The Department of Health’s Richard Allman talks to Mithran Samuel about making social services more businesslike
If, as the government is suggesting, councils will have to find extra money for adult care from efficiency savings in the future, the role of people like Richard Allman will be crucial.
As director of the Department of Health’s Care Services Efficiency Delivery (CSED) team, his remit is to deliver a Gershon efficiency target of £684m for adult social care from 2005 to 2008 by advising councils on ways to save money.
He took the job last November after a 30-year career in financial services and consultancy but no social care experience.
Allman recognised the tension: “My worry was how credible I would be with 150 social services directors.”
But his fears were soon allayed. He says directors recognised he could offer them the commercial and financial skills so underdeveloped in local government.
It has also helped that his team of 22 consultants – all of whom, like Allman, are on interim contracts – includes a former social services director and others with experience of the sector.
Directors have had the chance to buy into the idea that private sector skills are crucial to public service outcomes. But for practitioners there remains resistance, about which Allman says: “We don’t delude ourselves that people like consultants.”
He says CSED seeks to counter this by working in the field, understanding how councils work and involving front-line practitioners– as opposed to sending out top-down directives from the centre.
But Allman faced another credibility problem with CSED. Set up in 2004, it was based initially in the DH’s commercial directorate, which is responsible for value for money, cutting it off from the delivery of social care policy.
Last summer, it was transferred to the Care Services Improvement Partnership, whose main purpose is to aid social care delivery. Allman says this has helped but adds that, when he took over, local authorities “hadn’t had any delivery whatsoever”. He made delivering advice to local authorities his top priority, adding: “We’ve worked very rapidly in the past nine months.”
He says CSED will not be able to work with every council so sharing best practice is vital, something he claims is happening across the West Midlands and North West with the referral, assessment and care management initiative (see Care Services Efficiency Delivery Team).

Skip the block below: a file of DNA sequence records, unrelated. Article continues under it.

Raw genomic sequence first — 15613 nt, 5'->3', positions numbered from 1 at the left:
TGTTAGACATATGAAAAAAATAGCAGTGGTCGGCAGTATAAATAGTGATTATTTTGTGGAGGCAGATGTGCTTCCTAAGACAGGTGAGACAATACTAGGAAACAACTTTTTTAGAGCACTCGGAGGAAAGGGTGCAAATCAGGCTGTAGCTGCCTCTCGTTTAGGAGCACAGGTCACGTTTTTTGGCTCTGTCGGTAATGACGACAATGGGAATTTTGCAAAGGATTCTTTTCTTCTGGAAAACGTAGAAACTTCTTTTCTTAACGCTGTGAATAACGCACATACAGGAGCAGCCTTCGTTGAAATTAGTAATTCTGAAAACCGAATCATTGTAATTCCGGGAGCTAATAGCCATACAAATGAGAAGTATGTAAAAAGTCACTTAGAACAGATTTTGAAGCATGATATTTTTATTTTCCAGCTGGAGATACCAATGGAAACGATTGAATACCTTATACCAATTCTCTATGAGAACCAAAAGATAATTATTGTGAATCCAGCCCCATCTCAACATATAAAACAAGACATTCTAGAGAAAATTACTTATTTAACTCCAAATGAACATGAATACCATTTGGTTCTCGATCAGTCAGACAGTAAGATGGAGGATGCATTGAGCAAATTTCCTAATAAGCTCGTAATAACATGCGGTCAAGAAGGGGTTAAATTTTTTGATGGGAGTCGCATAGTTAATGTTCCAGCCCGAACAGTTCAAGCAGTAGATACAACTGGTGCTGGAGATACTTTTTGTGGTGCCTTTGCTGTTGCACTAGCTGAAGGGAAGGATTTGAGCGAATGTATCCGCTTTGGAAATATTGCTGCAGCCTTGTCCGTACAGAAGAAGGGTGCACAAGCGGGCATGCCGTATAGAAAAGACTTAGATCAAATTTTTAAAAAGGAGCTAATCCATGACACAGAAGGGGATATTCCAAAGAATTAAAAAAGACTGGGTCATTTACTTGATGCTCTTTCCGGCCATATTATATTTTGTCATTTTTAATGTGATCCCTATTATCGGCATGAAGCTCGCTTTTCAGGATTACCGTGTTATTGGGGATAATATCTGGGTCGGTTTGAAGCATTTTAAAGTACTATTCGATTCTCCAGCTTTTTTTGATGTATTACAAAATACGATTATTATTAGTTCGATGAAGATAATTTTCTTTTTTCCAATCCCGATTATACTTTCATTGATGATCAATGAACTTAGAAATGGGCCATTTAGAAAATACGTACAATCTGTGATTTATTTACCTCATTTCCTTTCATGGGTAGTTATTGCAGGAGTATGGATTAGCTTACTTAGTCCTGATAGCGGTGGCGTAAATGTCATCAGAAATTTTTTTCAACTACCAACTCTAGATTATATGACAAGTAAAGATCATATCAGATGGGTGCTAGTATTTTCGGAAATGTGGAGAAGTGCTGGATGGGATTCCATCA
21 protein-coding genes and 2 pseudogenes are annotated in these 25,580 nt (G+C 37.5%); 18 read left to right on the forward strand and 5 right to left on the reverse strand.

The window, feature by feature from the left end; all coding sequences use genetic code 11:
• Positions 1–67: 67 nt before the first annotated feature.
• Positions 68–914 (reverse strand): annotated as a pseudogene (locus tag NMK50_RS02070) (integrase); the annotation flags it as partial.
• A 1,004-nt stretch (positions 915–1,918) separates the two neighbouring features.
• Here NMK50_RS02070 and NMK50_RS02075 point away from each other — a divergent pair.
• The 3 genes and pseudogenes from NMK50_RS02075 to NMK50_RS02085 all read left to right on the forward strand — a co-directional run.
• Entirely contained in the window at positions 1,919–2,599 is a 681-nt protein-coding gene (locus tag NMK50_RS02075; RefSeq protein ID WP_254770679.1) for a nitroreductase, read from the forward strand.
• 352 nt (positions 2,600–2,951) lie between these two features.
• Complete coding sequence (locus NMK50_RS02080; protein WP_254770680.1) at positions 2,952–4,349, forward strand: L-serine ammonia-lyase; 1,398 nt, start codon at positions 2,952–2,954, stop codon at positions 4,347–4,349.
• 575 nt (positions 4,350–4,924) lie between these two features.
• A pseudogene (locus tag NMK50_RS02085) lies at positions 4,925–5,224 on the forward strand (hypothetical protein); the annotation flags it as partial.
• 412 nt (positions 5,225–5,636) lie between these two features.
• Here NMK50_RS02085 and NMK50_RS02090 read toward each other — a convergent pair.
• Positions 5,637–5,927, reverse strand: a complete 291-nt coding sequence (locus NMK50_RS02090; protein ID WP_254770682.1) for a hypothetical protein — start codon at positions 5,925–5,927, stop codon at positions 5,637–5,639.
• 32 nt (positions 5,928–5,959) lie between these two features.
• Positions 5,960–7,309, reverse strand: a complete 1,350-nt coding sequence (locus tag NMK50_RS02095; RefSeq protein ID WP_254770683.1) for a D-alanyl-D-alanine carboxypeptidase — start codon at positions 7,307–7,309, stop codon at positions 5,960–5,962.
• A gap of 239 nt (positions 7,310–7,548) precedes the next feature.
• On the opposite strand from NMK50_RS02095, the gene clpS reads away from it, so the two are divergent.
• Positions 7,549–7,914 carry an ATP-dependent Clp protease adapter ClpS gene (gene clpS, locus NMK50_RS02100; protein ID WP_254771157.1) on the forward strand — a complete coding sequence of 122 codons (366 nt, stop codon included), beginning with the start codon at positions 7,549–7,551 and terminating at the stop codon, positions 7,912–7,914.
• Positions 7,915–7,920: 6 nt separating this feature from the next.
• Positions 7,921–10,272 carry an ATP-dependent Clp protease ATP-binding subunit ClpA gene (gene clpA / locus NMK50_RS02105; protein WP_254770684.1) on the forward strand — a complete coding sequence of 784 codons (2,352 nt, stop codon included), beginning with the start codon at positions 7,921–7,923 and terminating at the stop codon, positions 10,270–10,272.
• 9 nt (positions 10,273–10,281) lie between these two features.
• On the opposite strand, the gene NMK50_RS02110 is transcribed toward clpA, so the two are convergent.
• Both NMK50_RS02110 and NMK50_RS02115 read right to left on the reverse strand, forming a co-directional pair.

An important part of CSED’s work is its re-ablement scheme, which is intended to show how councils can prevent users needing acute social care by investing in rehabilitative services, along the lines outlined in the health and social care white
paper. Although this is seen as desirable, councils have been unable to meet acute needs while investing in prevention within current budgets.
Indeed, many are tightening eligibility criteria.
Allman says CSED’s role is to make the business case “that will convince directors to make the leap of faith”. It is working with 11 councils looking at the outcomes and costs of preventive investment.
His contract runs until March 2007, but he is keen to continue until the stated end of CSED’s lifespan the following March.
Allman sees a direct connection between his work and improved outcomes for service users, despite its technical nature:
“There’s a real moral element. I honestly believe we are doing the right thing.”
Care Services Efficiency Delivery team schemes
● Electronic home care monitoring – replacing paper-based timesheets for staff and methods of monitoring contracts with providers with automated systems to cut administrative costs and improve performance management. CSED has produced a guide and is holding workshops.
● Referral assessment and care management – analysing processes to see whether they can be streamlined. Being piloted across the North West and West Midlands.
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